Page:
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Lethbridge Herald Newspaper Archives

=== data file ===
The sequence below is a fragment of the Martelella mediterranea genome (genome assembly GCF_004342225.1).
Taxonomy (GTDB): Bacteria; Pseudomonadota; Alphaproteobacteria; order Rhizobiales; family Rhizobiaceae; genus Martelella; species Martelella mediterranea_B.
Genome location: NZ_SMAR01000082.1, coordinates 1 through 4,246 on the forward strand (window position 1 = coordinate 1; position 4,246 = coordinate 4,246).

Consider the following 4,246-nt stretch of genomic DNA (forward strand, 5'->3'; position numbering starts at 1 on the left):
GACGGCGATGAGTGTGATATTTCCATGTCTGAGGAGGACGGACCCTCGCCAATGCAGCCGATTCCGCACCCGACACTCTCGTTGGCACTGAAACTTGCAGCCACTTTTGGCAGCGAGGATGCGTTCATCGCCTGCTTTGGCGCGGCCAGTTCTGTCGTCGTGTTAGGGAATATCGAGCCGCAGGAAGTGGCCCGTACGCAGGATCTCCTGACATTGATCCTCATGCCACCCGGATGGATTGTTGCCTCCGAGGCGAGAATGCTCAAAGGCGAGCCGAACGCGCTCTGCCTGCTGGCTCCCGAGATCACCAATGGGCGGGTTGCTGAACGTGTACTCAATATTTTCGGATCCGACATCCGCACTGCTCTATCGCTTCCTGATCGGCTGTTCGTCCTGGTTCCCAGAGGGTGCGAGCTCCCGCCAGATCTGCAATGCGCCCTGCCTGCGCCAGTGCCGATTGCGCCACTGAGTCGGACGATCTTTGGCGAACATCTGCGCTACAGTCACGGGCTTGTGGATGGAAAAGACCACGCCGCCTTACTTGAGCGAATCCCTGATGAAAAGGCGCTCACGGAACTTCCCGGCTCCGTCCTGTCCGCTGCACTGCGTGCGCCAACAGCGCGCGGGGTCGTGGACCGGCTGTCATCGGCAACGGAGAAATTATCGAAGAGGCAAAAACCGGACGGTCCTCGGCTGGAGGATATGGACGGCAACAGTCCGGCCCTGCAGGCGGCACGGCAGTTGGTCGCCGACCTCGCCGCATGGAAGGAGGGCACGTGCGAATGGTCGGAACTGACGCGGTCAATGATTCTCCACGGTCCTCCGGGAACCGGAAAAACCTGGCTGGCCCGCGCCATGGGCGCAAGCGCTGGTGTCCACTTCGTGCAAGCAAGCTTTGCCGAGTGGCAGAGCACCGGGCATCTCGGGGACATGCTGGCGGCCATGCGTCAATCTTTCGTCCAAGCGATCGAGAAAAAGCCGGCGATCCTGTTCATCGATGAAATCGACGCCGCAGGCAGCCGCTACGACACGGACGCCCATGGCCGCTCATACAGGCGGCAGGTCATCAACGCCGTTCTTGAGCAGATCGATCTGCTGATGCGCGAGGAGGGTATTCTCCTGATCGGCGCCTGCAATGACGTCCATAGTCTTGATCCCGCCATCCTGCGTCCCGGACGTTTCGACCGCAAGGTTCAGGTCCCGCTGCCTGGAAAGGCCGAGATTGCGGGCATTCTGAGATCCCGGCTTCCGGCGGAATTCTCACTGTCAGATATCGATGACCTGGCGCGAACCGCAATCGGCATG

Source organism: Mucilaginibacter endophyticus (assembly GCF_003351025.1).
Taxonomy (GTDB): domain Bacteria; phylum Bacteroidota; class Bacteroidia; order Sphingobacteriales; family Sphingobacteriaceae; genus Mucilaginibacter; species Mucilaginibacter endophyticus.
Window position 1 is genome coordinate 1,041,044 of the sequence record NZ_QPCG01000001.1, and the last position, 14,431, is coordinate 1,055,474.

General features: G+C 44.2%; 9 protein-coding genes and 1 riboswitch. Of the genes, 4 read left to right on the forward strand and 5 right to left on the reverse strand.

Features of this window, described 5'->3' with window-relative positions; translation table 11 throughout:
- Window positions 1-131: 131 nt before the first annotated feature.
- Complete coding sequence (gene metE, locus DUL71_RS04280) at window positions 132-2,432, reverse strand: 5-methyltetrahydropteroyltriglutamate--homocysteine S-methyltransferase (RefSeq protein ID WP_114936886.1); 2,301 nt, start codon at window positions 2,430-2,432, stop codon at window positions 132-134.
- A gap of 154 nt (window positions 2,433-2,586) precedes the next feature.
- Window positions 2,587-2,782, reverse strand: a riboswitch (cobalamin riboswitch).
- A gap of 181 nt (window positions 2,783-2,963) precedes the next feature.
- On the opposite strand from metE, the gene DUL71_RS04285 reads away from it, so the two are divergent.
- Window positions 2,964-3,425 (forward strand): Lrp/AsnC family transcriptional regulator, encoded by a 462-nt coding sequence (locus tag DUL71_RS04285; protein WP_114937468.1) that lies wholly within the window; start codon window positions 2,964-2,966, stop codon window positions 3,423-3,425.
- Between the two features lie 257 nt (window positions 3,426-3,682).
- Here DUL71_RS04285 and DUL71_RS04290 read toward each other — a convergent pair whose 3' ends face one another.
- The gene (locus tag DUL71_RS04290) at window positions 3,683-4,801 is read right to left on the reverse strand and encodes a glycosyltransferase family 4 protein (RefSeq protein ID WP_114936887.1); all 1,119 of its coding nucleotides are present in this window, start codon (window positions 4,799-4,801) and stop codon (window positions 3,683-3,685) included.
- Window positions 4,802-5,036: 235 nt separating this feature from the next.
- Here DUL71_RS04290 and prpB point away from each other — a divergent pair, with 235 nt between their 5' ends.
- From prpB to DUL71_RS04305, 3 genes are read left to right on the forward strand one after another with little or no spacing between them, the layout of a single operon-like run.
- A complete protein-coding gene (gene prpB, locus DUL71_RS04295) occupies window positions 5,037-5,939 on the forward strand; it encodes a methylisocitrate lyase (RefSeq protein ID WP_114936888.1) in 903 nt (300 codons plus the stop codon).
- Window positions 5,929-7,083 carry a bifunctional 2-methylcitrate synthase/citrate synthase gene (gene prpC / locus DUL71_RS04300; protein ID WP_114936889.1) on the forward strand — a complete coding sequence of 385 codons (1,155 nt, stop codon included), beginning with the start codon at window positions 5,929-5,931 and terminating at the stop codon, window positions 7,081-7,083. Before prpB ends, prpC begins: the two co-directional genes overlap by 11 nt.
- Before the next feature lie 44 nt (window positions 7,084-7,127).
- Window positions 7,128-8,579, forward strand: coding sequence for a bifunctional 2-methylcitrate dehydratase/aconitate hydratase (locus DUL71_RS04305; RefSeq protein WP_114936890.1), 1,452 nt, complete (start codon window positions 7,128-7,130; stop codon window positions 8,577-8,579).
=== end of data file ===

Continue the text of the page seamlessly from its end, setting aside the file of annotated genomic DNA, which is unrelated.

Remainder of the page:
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Lethbridge Herald, The (Newspaper) - October 21, 1971, Lethbridge, Alberta 16 THE ICTHBRIDGE HERAID Thursday, Oitobor 21, 1971 Kissinger travels in style Democracy in action tickles Kosygirfs funnybone the U.S. I h China's PEKING Renter) U.S. arrangements" for special envoy Henry Kissinger j lalks wi arrived in Peking Wednesday j he plans to for a secrecy-shrouded visit to pcking before next May. fix a date for President Kissinger and his 20-man' Nixon's own journey to China, party were driven through Pe- A fleet of cars met the plane! king in n fleet of curtained Uni- on the runway. j ousines to the luxurious state Chinese authorities have i guest house. It is normally re-1 thrown a complete wall of si-! served for heads of state Eni- lence around the Kissinger mis-! peror llnilc Selassie of Ethiopia sion, which will make "concrete' stayed there earlier tlu's month. Egypt TEHRAN. Iran (Renter) -j It quotes Shafei as. saying in i Egyptian Vice-President Hus-i an interview: seiri el Shafei says Egypt has t h d i( M mobihzed 800.000 troops and is. ready to embark upon "a total ?at 1971 ls.Ule of (lestlll.v' readies for 'lolal war' war'' to liberate Israeli-occu- pied Arab lands, the newspaper By the end of this year there will either be peace with justice Kayhan International reported i or total war between Egypt and Wednesday. I Israel U.S. lakes aim at crime rale WASHINGTON (AP) The I programs are standard or sub- Nixon administration announced I standard, what has to be done Wednesday creation of a na- tional commission on criminal justice designed to devise means of reducing the crime rate in the United States. Delaware Gov. Russell W. Pe- terson, commission chairman, to improve them, how- long it will take, and how much it will cost.'' Peterson also said the com- mission will investigate the un- derlying social causes of crime, such as inadequate vocational said its goal will be to "provide j training hi high schools to help OTTAWA (CP) Soviet Pre- mier Alexei Kosygin had a look at parliamentary democracy in action Wednesday and it ob- viously tickled lib funnybone at times. The Soviet premier, usually frugal with his facial expres- sions, even guffawed heartily en one occasion as he sat through part of the Commons quostion period from the speaker's gal- lery. His mirth was aroused by a question from Jack Homer (PC "In light of Canada's with- drawal from U.S. economic en- vironment and our acknowl- edged friendship with Russia can it be expected that the missile bases at La Macaza, Que., and North Bay, Out., will be reactivated with Russian missiles in the near Had Mr. Kosygin laughed any harder when his interpreter translated it, he might have fallen over the gallery railing and into Mr. Homer's lap. Prime Minister Trudeau an- swered no. There were other light mo- ments during the premier's par- liamentary tour, which included observing part of the daily ques- tion period and earlier prome- j nades around the Commons and Senate chambers. Mr. Kosygin didn't arrive in I traditional Russian gesture of time for one of the most pointed appreciation. lines of the day, a question from In welcoming Mr. Kosygin. Eldon Woulliams Calgary Speaker Lucien Lamourcux said North) about the Soviet pre- mit'r's criticism of nomie policy. Mr. Woolliams asked whether his visit was a significant one, U.S. oco- and tlie House hoped that dis- cussions would contribute to "the growing friendly relation- the speech "was done at the j ship _ between our two coun- request of the prime minister or did our distinguished Ruest. do that on his External Affairs Minister Mitchell Sharp called the ques- tion frivolous, but said Mr. Ko- sygin was "well able to express bis own views on anything." When Mr. Kosygin arrived, he was greeted with heavy ap- plause from most Liberal and New Democrat MPs. Some Con- servatives joined in, but some went with Social Credit mem- bers m abstaining completely. Conservatives who didn't join the desk-thumping included Mr. Homer. Stan Schumacher (Pal- Stanley Korchinski (Mac- kenzie) and Jack Mclntosh (Swift-Current-Maple tries." The Soviet leader also ap- peared lo be amused by a ques- tion from Raymond Rock Montreal who asked wiictber (hen1 iiad heuii iv sioris on building a causeway across the Bering Strait, to con- nect Soviet and North American transportation systems. There were no in the public galleries. Most of the oc- Slauds trial cupants appeared to be govern- ment staff and persons who had "ntered on passes from MPs and Senators, although some other members of the pubb'c were allowed in. Security was tight, but not ob- vious. Mrs. Trudeau appeared in the Commons for the first time since her marriage in March, sitting next to Mr. Kosygin's daughter, Lyudmilla. There were also some serious questions asked, mostly before Mr. Kosygin arrived. Opposition Leader Robert Stanfield queried Mr. Sharp on whether Mr. Kosygin had voiced support for the Canadian view that a worldwide nuclear test bnn is needed. Mr. Sharp said Russia and CALGARY (CP) Michaly j Erdelyi, 49, was committed to j stand trial on a charge of non- [capital murder in Alberta Su- SSocialU'cired'r Preme Court- Caouette said outside the House He was arrested after lus that his party did not applaud I estranged wife, Juhanne, was because it saw no reason to, i shot to death in her city although earlier he had said Mr. j apartment Sept. 3. Kosygin had the right to Can-! A .22-calibre rifle and empty ada's hospitality. shell casings were entered as To those who did applaud, Mr.! evidence at a preliminary hear- Kosygin applauded back, tire i ing. INSURANCE LIABILITY BONDS AUTO FIRE ROSSITER AGENCIES LTD. ESTABLISHED 1911 Lower Floor 517 4lh Ave. S. Phone 327-1541 Canada did not "entirely agree" on how a test ban should work, but he said both countries agreed there should he one, and a communique to that effect would be issued at the end of the premier's visit to Ottawa. Mr. Sharp tabled a Russia- Canada agreement signed ear- lier in (lie day to expand ex- changes in scientific, educational, cultural and other fields. Earlier, Mr. Kosygin had ap- peared before a closed meeting of the external affairs commit- tee, where he was reported to have said that a majority of Russia's 2.1 million Jews are better educated and have belter jobs than other ethnic minori- ties in Russia. The premier started the third day of his Canadian visit with a tour of the empty Commons and Senate chambers. Senate Speaker Jean-Paul Deschatelets gave his 67-year- old guest a pair of hockey skates. STEVE'S QUALITY MEATS AND CONFECTIONERY COAtDALE PHONE 345-3929 SPECIAL BEEF and PORK SALE! ON SALE ALL WEEK 'TIL SAT., OCT. 23 BEEF t Sides, Ib. 63C Fronts, Ib. 48C Hinds, Ib. 83C Pork, Ib. 35jj (Prices Include Cutting and Wrapping) Bacon and Ham Cured and Smoked IOC Per extra. Sausages Made To Order OPEN DAILY 10 A.M. TO 10 P.M. yardsticks to measure whether youth to find employment police, courts or corrections when he graduates. Tries lo halt anarchy drift PHNOM PENH. Cambodia f Lon Nol said today he set up a military dicta- torship to halt a drift into an- archy. He announced a new- go vernment which he said would lead the nation to victory. The semi- nvalid Cambodian strongman said in a radio speech that because "certain groups, clans and associations" were "seeking to divide the na- tion by sowing Cam- bodia had been heading "toward defeat.1' The only alternative, he said, was to "combat this anarchy" I by ending "this sterile game of j democracy." There was some confusion over exactly what Lon No] meant when he spoke of "groups, clans and associa- tions." Some believe he referred i to the embryonic political par- I ties which were formed after j the ouster of Prince Norodom Sihanouk, the head of state, in March, 1970. But Information Minister Long Boret said he re- ferred to a "fifth column" serv- ing the Viet Cong. Mexican mission j bids for trade OTTAWA (CP) Trade and the level of U.S. exports to Can-'. a new cultural-exchange pro- ada. One of the goals of the U.S. gram are the major topics surcharge is to increase its ex- scheduled as the two-day Can-; ports and reduce its imports. ada-Moxico meeting of 'minis-! The meeetings will be the ters opens today. i first by the Canada-Mexico rain- But an external affairs isterial committee, set up in spokesman said in outlining the i 1968 when Mr. Sharp visited agenda he knows of no plan to i Mexico, seek a concerted approach by i Along with bilateral issues, the two governments toward the the meetings will cover hemi- trade restrictions imposed by I sphere and world problems, the U.S., their big common Mexico is Canada's second- neighbor. largest Latin American cus- Mexican Foreign Minister tomer, after Venezuela. Businessmen from both coun- tries will hold meetings in Can- ada next month. Emilio Rabasa and Trade Min- ister C. Torres Manzo will con- fer today and Friday with Ex- ternal Affairs Minister Mitchell Sharp and Trade Minister Jean, Luc Pepin. i _ One of the big items on the j'Sf llf iPlltSi agenda will be a possible pro- gram for cultural, scientific and technological exchanges. Another is the problem of Mexican goods sent to Uie U.S. then on to Canada, now listed as U.S. exports to Canada. Canadian officials say these; for example i -add Mexican expo.....__________ are not attributed to Mexico in! tomato-beef casserole for din- Canadian figures. on cheese diet menu for example! EDMONTON Id up to a significant part of I omelet for breakfast, cheese :ican exports to Canada but I sandwich for lunch and TRADE VOLUME DOWN Official Mexican exports to Canada in 1970 totalled million. This was down sbirply from the S64.3 million in 1963 largely because Mexico volun- tarily dgreed to reduce cotton exports to Canada in line with Canada's policy of protecting higher-priced Canadian textiles. Canadian exports to Mexico in 1970 totalled S91.7 million in such goods as stell. auto parts, machinery, newsprint and pulp. Mexico also benefits from the spending of the or more Canadian tourists who visit Mexico annually. While Canadian officials say the U.S. 10-per-cent added tariff certainly will eomc up in discus- sions, the purpose of the minis- terial meeting is consultalNi, not setting policy. Mexico, like Canada, has teen pressing Washington for exemp- tion from the new tariff, which it says affects 55.6 per cent of its exports to the U.S. The sur- charge affects about billion of Canada's American sales of' about billion. l JOINT ACTION RUMORED Reports from Mexico City this ner. Every day for days. The menu tastes all right at first but after more than two months, it's bound to become i more like edible montony. It's all for medical science. Eight female students from j the University of Alberta j started eating the special diet Tuesday as part of a nutrition study by Dr. Elizabeth Don- j aid, associate professor in the I university's school of house- hold economics. j Dr. Donald said she hopes the study will provirln insight j into the comparative needs for Vitamin B6 among young women who are taking' birth control pills and those who are not. j She believes the study will show the BO needs of young women taking the pill arc slightly greater than those not on the pill. i The young women, mean- l while, are being paid to eat the same foods in the same quantities and provide j round-the-clock urine sam- i pies. POR PAINTING NEW YORK (Hculcr) _ A week said Mexico might try to! picture by Wassily Kandinsky, join with Canada to seek ex-1 the founder of abstract painting, cmptions, possibly offering to reduce the amount of its exports to Canada that are first ex ported lo the U.S. In effect, that would raise the sold for here Wedncs day night and established a; world auction record for an ab- j slract painting. The Russian ist's Picture with Three level of direct trade between j Spots was sold lo an unnamed Canada and .Mexico, and reduce I Swiss gallery. j SIMPSONS-SEARS HAVE FUN AND GAMES THIS WINTER... Pocket and enjoy 8 feet of fun! The Oakbrook Table Reg. Play o no-drift, true-shooting game on a thick, honeycomb bed that's built to stay level. Our regulation home-size 8-fool table is eroded with a handsome solid oak lop-rail in walnut finish. It sports these pro-playing features: long-lasting English pure wool billiard cloth for better action, and heavy-duty lined leather pockets with regulation size openings. Comes com- plete with two 52-inch cues, two 57-inch cues, bridge stick and triangle. Balls not included. Pool Accessories Imported 2-piece cues, 57-inch length 7.99 Imported 1-piece cues, 36" to 57" 3.49 lo 4.99 Vinyl cue eoie for 2-piece cuos 3.99 Cue and ball rack. Holds 6 cues..... 10.98 Cue repair kit 2.99 Plastic pool table cover for 7-8' tables 4.99 Save on pool balls. Reg. 36.98 29.99 Save on snooker balls. Reg. 38.98 29.99 Trophy Pool Table A pool table priced for the bedgef-minded family, yet built to give great performance and long service. Its lively rub- ber cushions, built-in ball return and sturdy V thick Formium bed are specially designed for practicality and rugged wear. Rigid wood frame and panel legs in rich walnut woodgrain. Only Save Play table tennis on this new playback table Three-position ploy-back adjustment lets you set up in sec- onds so you can play a game of table tennis with yourself if you can't find a partner. Table folds and rolls for quick easy storage. }ii" slable-ply top with steel aprons. Fully striped and painted tournament green. CO 99 Reg. 74.98 59 STORE HOURS: Open Daily 9 a.m. to p.m. Wednesday 9 a.m. lo p.m. Thursday and Friday 9 a.m. to 9 p.m. Centre Village. Telephone 328-9231 ;